As a bowhunter, you take preparation serious. So do we. We’re practicing every month of the year. By opening day, our bows are dialed in and we can confidently shoot tight groups up to 40 yards. Of course, our stands are in the best places they can be. Gear is checked, then rechecked to ensure nothing spoils an opportunity.
But it’s what happens after the arrow is released that is truly important. Blood trailing deer shot with a bow is an important skill to know. We have a responsibility to the animals we hunt to dispatch them as humanely as possible and recover them.
Before the Shot
Be proficient with your bow and have it tuned for shooting broadheads long before you step into the field. Clear shooting lanes and practice from an elevated position if you’ll be hunting from a stand. Also, you must be aware what shots you are capable of making. Make sure you’re confident when the deer steps into range. The key is staving off buck fever and feeling as comfortable as possible when you draw back your bow.
During the Shot
Be able to analyze shot situations quickly. Consider the distance, angle of the deer and its demeanor. A nervous deer will react differently to a shot rather than one that’s calm. Breathe deeply and never take your eyes off the animal.
After The Shot
As soon as you release an arrow, the process of tracking a deer begins. Try to determine where your arrow made contact. Was it high or low? Too far back? This, in addition to watching how the deer reacts, will give the first clues of how to proceed with the recovery. Also make note of where the deer was standing when the broadhead hit and what direction it ran. Keep an eye on the deer until it falls or you can no longer see it. Burn the image of where it was last seen into your memory.
Broadhead to the Vitals
A broadhead to the heart and lungs is optimum for a humane kill. You can tell if you’ve hit the heart by a deer’s reaction: it jumps wildly and kicks back. This immediate reaction is often followed by a hard 30- to 40-yard run. You may see the deer slow, become tipsy and fall. Even if you don’t see the deer go down, listen for a crash. A 30-minute wait is typically long enough before you begin tracking.
With a heart shot, blood may be sparse in the immediate area of impact, but you should see more as you move away from the site. If the arrow passed through, look for long brown or grayish guard hairs. A deer shot in the lungs will usually run hard for 50 to 65 yards before it slows to a walk and eventually falls. Check your broadhead for coarse and brown hair with black tips. You may see air bubbles in the bright, pinkish blood along trail, which usually becomes more prominent the closer you get to the animal. If you hit the deer high in the lungs, there may be little blood to follow, as it takes time to fill the lung cavity with enough blood to discharge externally.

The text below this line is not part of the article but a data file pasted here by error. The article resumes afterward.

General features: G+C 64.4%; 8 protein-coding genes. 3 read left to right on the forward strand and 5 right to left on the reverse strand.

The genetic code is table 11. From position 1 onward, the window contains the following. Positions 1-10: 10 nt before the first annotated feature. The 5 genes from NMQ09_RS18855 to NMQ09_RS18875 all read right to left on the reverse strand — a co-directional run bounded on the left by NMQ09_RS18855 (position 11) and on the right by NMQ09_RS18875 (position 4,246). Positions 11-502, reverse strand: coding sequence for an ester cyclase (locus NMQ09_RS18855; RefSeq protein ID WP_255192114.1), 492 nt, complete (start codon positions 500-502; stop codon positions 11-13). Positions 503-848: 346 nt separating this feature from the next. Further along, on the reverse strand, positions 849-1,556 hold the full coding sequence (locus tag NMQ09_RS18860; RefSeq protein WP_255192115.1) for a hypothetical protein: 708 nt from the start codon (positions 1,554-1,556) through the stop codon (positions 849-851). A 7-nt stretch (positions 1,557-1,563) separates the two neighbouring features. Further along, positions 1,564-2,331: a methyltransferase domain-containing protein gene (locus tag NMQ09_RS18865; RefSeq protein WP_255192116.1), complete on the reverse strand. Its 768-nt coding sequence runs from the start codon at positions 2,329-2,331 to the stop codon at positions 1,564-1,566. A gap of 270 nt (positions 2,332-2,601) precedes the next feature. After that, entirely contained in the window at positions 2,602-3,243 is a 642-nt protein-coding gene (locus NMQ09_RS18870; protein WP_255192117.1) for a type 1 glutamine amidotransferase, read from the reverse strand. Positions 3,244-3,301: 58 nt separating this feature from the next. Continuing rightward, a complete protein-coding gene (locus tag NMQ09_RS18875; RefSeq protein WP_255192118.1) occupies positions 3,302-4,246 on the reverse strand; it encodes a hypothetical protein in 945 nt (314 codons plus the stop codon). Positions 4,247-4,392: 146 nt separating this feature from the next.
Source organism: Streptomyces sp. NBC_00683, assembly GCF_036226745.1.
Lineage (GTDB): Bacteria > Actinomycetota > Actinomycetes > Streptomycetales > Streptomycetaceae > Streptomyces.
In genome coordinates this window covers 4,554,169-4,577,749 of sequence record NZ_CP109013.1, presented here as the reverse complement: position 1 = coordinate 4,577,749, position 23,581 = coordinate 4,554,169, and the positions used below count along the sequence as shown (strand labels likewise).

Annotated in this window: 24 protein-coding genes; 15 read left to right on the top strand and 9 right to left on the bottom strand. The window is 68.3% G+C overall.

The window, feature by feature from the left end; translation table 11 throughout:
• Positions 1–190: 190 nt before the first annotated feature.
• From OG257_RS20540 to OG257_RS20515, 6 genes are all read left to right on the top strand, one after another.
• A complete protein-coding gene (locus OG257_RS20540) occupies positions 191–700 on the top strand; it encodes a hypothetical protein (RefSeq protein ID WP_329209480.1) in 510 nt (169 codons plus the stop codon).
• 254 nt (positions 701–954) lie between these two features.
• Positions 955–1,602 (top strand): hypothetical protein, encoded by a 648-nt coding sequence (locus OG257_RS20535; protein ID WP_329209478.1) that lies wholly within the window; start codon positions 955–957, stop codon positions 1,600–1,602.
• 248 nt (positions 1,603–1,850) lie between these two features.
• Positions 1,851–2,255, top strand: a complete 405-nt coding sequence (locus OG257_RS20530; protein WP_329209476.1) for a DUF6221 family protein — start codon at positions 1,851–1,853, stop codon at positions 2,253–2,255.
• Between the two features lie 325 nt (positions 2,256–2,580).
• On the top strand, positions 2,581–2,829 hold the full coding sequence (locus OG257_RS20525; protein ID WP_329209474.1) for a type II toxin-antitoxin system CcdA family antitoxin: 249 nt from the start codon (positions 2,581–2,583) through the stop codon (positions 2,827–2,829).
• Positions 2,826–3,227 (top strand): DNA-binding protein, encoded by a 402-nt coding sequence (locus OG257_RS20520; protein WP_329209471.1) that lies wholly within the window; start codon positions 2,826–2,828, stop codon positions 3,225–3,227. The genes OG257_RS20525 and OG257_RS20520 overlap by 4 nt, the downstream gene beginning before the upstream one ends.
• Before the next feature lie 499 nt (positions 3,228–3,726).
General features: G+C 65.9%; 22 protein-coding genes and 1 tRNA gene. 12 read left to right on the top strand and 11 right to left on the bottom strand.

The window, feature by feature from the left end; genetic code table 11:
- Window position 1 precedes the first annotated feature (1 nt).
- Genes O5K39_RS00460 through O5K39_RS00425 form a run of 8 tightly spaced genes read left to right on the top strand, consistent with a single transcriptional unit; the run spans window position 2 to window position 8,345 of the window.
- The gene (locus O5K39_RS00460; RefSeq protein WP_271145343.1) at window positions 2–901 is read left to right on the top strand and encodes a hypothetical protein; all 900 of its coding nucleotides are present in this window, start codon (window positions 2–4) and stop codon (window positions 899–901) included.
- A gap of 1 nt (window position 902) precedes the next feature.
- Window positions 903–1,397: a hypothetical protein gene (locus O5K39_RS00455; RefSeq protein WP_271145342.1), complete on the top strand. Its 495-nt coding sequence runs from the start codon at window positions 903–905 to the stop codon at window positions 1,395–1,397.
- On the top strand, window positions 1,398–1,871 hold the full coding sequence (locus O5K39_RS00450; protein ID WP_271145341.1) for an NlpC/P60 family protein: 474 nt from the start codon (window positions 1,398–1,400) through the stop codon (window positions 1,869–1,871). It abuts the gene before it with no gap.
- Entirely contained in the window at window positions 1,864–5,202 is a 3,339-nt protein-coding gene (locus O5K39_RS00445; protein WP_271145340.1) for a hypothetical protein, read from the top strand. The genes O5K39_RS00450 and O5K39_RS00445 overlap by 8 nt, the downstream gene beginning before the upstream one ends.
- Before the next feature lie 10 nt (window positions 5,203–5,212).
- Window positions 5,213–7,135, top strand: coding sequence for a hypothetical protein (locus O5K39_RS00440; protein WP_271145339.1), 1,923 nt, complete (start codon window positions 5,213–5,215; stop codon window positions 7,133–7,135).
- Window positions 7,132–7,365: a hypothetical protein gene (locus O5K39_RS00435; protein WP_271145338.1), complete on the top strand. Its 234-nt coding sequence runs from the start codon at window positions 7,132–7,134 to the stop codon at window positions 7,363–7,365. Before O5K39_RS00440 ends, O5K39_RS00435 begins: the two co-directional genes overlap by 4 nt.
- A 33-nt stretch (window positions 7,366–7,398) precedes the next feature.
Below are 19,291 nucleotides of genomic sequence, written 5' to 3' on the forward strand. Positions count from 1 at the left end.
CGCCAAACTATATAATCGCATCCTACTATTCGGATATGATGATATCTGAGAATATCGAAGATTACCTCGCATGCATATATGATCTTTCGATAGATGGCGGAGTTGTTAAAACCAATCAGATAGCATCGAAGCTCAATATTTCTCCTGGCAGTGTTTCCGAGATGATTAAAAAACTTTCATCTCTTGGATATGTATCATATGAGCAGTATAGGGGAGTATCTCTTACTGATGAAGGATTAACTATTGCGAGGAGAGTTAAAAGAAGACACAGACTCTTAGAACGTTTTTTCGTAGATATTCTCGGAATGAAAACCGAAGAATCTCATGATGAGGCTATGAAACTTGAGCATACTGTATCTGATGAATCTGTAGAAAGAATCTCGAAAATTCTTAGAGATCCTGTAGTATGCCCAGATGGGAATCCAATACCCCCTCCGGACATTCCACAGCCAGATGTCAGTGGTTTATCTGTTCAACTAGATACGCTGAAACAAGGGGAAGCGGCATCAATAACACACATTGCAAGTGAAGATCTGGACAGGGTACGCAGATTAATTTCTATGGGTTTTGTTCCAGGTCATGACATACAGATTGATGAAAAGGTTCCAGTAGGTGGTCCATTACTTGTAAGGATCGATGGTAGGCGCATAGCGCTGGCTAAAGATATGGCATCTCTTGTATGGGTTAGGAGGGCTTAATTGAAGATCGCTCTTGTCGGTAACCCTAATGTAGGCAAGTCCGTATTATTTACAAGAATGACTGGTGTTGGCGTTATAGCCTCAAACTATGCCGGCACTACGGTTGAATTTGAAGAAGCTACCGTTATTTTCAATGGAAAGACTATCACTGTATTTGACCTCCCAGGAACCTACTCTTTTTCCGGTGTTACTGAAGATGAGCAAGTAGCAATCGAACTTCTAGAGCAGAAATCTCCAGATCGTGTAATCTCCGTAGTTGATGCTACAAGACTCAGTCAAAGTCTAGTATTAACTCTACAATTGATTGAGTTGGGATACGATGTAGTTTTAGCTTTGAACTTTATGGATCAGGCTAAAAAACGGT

A shot to the vitals makes blood trailing a deer show with a bow an easier task.
Broadhead to the Abdomen
A gut shot deer is never ideal, but with patience and proper tracking it can be recovered. During impact, it may hop straight up or simply flinch. Seldom will a deer run hard after being hit in the abdomen. It will more likely wander off a distance that can vary from a few yards to 100. Once it stops, it may stand in place for a few minutes before bedding down.
The hair from this wound is brownish gray and short. The lower the shot is on the animal, the lighter colored the hair will be. The blood trail is usually poor with small pieces of partially digested plant matter. Wait at least four hours before tracking. It may die within an hour if you hit the liver, but don’t risk it. Be patient and if you bump the deer, let it lay overnight.
Broadhead to the Spine
A deer shot in the spine will usually drop in its tracks from paralysis. A second shot will probably be required for a clean kill. The spine is definitely not a target you want to aim for and usually happens when a bowhunter shoots directly under their stand or misjudges yardage.
As a new season starts, it’s important to remember that making the best attempt to recover an animal is just as important as shooting one. It’s a skill we all should work on as diligently as we approach scouting and target practice. It’s simply the right thing to do, and an ethically sound practice to instill in the new generation of hunters.